Jeff Fuentes Gleghorn
Over the next five years, money from President Biden’s Infrastructure Investment and Jobs Act (IIJA) will be headed to transit authorities across the Commonwealth. Pennsylvania airports will receive an additional $355 million over the next five years from the bill, which will provide funds to help pay for upgrades to the airlines, buses, and trains many residents rely on.
The funding comes at a critical time for transit authorities. Public transportation ridership dropped dramatically during 2020 due to COVID19, leading to reductions in bus and rail services across Pennsylvania. Regional transit authorities have been trying to bring services back up to pre-pandemic levels, with the Southeastern Pennsylvania Transit Authority (SEPTA) planning to reach 96% of pre-pandemic bus service during 2022. The money from the IIJA will be an important piece of solving some of the budget deficits caused by COVID19.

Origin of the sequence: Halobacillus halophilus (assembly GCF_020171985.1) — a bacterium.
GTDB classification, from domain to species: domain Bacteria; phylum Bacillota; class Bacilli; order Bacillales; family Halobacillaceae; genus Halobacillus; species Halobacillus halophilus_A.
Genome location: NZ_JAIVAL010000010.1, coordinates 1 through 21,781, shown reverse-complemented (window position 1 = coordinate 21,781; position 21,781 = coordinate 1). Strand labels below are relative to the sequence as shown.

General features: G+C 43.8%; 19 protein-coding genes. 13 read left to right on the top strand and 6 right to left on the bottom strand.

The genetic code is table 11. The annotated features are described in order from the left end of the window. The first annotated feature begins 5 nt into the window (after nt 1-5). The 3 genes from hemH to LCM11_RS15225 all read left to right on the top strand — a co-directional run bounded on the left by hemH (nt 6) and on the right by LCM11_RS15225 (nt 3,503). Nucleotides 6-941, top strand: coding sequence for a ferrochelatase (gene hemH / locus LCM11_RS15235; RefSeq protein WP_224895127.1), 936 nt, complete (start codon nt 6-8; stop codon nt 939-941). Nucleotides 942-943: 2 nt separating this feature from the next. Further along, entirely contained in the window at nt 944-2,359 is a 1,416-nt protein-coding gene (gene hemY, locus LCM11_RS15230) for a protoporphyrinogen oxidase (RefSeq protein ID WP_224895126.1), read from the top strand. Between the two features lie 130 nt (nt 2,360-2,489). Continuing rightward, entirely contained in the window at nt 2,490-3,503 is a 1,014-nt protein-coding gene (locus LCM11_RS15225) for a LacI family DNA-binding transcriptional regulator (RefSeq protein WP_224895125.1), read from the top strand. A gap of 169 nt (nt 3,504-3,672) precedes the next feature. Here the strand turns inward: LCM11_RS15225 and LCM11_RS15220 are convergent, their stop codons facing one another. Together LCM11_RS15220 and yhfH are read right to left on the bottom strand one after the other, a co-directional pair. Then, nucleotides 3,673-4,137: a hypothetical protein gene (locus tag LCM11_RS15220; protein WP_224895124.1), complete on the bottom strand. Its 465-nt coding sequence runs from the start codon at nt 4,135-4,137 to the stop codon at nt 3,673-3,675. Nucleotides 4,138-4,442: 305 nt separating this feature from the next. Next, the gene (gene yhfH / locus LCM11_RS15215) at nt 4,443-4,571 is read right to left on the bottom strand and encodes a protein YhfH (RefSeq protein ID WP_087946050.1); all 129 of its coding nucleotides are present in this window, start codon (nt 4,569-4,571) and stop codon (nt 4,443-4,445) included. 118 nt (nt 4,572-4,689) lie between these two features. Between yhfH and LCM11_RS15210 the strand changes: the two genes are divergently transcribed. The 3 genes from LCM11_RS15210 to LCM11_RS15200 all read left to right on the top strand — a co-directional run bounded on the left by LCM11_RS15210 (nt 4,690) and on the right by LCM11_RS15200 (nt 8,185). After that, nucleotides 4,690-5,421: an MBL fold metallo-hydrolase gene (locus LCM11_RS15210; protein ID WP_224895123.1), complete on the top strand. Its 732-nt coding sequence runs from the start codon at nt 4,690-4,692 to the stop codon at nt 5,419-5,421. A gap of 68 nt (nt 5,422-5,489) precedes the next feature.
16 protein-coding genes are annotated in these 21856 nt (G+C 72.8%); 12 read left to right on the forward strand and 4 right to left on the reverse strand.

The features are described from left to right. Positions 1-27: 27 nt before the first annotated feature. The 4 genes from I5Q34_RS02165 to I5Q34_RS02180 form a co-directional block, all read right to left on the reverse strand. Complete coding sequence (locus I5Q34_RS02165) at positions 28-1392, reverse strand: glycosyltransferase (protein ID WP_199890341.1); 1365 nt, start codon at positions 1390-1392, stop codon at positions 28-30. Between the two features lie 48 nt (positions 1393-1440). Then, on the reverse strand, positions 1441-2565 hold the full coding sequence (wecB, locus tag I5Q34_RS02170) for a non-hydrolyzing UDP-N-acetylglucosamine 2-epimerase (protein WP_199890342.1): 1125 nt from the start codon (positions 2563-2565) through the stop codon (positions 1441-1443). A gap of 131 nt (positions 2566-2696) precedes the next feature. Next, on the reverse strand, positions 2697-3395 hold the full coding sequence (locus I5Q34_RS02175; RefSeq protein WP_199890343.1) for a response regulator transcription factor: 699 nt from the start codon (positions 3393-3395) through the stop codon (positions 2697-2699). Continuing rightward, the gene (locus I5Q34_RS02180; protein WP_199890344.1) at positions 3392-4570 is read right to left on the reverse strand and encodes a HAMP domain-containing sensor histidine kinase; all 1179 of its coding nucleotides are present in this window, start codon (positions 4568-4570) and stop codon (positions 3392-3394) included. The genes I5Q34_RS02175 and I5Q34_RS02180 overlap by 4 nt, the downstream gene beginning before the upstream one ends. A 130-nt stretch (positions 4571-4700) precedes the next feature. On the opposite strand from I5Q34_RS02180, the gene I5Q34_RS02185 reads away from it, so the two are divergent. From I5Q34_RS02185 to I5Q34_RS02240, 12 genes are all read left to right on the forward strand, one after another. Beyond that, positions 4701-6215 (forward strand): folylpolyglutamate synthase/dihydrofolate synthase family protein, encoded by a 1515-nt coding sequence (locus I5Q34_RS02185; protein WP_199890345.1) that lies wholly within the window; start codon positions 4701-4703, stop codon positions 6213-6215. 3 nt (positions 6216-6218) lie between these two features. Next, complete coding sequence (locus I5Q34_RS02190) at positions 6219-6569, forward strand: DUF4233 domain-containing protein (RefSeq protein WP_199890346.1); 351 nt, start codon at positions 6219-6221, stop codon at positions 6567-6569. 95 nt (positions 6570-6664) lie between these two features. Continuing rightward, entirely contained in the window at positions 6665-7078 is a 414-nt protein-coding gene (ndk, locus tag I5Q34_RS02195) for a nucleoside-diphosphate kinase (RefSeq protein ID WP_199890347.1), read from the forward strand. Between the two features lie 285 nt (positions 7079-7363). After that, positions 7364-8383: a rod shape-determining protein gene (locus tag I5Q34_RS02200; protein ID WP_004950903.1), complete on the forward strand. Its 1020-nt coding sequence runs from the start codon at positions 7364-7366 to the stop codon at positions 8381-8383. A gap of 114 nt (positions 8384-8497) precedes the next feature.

The White House also noted that Pennsylvanians who take public transit to work spend nearly 70% longer commuting than those who drive. This has an oversized impact on the households of Black and Indigenous residents, as well as all people of color, who are five times more likely to ride public transit than their white counterparts.
The Pittsburgh area is set to receive $30 million in funding from the President’s infrastructure bill, with the majority of the money going to the Port Authority. Port Authority CEO Katherine Kelleman said that “This funding will go a long way to ensure Western Pennsylvania can continue to enjoy improved air quality, lower carbon emissions and access to equitable transportation that Port Authority provides.” The Port Authority is planning to replace their aging light rail trains, most of which are over 35 years old.
Governor Wolf also announced that progress on a long-expected second daily train from Pittsburgh to Harrisburg was made possible, thanks in part to funding from the infrastructure bill.